Or flowers that have bloomed in zero-gravity, for instance?
    Or: introducing BLDGBLOG’s Altitude Gardens®, a project for alto-terrestrial experimentation, flowers at different heights, seeds on space shuttles, gardens in the air…

  2. Roger Duffy’s new science center for Deerfield Academy pumps additional oxygen into the classrooms and changes the color temperature of light to simulate morning’s more mentally stimulating hues. I heard him speak this week, and he got giddy talking about oxygen augmentation.

  3. you might dig this book


    Thin Ice: Unlocking the Secrets of Climate in the World’s Highest Mountains

    Thin Ice focuses on the exploits of Lonnie Thompson, the relentless visionary behind the high-altitude climatology movement, one of the most promising areas of global warming research. For 30 years, he’s led expeditions to “every blank on the map he could find,” from the Andes to Kilimanjaro, to drill for ice cores, frozen time capsules that lock in air, dust, and pollution of climates past, and offer solid (literally) evidence of human impacts on the environment. Thompson has now spent more time in the “death zone” above 20,000 feet than almost anyone alive. Even his chief rival admits that Thompson’s insistence that the real climatological action is atop glaciers, not at the poles, has earned him a place “in the ranks of our great explorers.”

  4. Geoff- in response to your comment regarding hypoxic gardens- (maybe its far too late for you to get this?)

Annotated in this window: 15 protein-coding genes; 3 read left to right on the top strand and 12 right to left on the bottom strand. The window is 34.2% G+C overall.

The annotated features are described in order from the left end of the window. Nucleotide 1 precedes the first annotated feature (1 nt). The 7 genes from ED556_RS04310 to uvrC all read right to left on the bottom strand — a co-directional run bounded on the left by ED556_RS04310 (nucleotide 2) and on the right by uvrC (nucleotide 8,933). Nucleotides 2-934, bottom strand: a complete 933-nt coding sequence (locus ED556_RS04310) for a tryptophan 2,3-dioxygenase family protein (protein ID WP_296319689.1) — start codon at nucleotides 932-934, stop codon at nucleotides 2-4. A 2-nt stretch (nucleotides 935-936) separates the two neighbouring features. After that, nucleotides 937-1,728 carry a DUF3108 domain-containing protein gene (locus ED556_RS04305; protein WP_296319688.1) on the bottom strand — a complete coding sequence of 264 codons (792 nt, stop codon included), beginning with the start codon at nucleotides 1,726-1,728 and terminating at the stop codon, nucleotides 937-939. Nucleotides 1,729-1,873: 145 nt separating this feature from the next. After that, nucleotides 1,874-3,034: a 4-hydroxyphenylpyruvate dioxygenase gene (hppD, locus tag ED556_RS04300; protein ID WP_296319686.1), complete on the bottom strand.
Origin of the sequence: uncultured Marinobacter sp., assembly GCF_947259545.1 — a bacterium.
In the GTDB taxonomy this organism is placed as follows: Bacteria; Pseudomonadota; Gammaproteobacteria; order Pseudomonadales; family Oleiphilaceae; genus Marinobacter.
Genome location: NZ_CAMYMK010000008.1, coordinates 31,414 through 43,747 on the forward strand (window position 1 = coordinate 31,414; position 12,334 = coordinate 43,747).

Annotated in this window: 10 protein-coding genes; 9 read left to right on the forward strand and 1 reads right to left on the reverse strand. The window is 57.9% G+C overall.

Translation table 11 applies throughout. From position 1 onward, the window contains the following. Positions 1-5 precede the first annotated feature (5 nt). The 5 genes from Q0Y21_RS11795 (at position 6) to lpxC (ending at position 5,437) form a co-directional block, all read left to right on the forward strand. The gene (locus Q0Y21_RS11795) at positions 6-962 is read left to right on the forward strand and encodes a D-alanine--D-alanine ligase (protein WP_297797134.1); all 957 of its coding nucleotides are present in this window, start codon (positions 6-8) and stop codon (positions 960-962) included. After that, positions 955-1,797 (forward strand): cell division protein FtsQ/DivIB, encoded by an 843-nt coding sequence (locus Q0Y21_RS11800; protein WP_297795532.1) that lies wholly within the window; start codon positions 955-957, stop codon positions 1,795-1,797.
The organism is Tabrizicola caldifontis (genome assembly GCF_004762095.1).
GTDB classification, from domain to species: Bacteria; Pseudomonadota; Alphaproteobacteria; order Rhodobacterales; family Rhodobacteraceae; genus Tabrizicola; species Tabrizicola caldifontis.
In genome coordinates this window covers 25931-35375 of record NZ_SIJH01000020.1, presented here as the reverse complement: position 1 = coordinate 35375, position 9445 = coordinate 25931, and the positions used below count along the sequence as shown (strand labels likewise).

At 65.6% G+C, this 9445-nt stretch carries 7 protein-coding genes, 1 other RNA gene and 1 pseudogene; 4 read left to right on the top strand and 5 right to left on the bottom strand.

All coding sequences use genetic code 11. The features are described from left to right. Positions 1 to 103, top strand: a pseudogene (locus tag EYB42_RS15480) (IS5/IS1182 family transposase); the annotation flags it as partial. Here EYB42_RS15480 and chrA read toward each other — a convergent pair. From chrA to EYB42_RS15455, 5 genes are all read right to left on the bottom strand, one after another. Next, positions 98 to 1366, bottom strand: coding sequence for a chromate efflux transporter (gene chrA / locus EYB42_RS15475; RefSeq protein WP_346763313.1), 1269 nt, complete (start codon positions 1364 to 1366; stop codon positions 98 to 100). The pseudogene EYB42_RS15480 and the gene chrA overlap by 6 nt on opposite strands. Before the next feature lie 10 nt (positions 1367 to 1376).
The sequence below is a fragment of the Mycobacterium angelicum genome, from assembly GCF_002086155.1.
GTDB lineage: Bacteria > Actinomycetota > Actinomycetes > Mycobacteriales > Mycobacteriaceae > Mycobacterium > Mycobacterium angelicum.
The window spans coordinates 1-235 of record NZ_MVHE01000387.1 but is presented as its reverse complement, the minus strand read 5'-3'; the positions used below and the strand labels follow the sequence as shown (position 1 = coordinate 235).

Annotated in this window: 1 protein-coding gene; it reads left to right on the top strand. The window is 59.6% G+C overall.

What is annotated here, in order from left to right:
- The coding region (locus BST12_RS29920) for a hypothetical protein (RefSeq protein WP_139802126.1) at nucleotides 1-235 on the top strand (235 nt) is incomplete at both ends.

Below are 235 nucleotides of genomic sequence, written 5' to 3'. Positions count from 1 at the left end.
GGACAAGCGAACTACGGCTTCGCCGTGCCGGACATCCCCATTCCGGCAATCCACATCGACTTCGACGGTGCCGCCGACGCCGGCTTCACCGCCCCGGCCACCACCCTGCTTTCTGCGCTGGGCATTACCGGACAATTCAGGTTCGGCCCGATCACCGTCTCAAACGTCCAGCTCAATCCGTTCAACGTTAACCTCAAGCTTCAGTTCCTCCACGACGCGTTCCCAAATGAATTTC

Oxygen is not the limiting factor for plant development- photosynthesizing organisms breath in CO2 and breath out O2. So a hypoxic environment could actually be beneficial, if the difference was made up with CO2.
    Inconvenient Truth is working at cross-purposes to the photosynthesizing community…plants want ever more CO2 in the atmosphere, the better to grow big and strong!

    Also, other gasses have implications on plant development…have you heard of the hermetically sealed storehouses where green bananas, harvested early in El Salvador, are flooded with ethylene gas to artificially ripen them before sale? Hypoxic enviroments harnessed for the international fruit trade.

  5. Hey Nathan – Got the comment. All new comments are emailed to me, actually, so even the old stuff is never too old to be new, so to speak…

    In any case, your line about “hypoxic enviroments harnessed for the international fruit trade” is awesome! Worth exploring more, actually. The architectural construction of novel atmospheres, and the industries that support this. Could be a cool article there… Thanks!

  6. Ever since I learned about the “ethylene rooms” used to ripen fruit, I’ve been marginally obsessed with the idea- supertankers modified to carry racks of giant banana bunches on steel hooks, tanks of liquid ethylene poised to flood open as soon as the ship nears a port- san francisco perhaps. Once the ethylene has been released belowdecks and the fruits (why limit yourself to bananas? strawberries, starfruit, breadfruit, asian pears…) are happily ripening, signage is posted “KEEP OUT: Ripening environment is toxic to humans! PELIGRO!” Unfortunately, sometimes stowaways make their way onto the ship, their well-ripened corpses found only when the belowdecks are unloaded at port…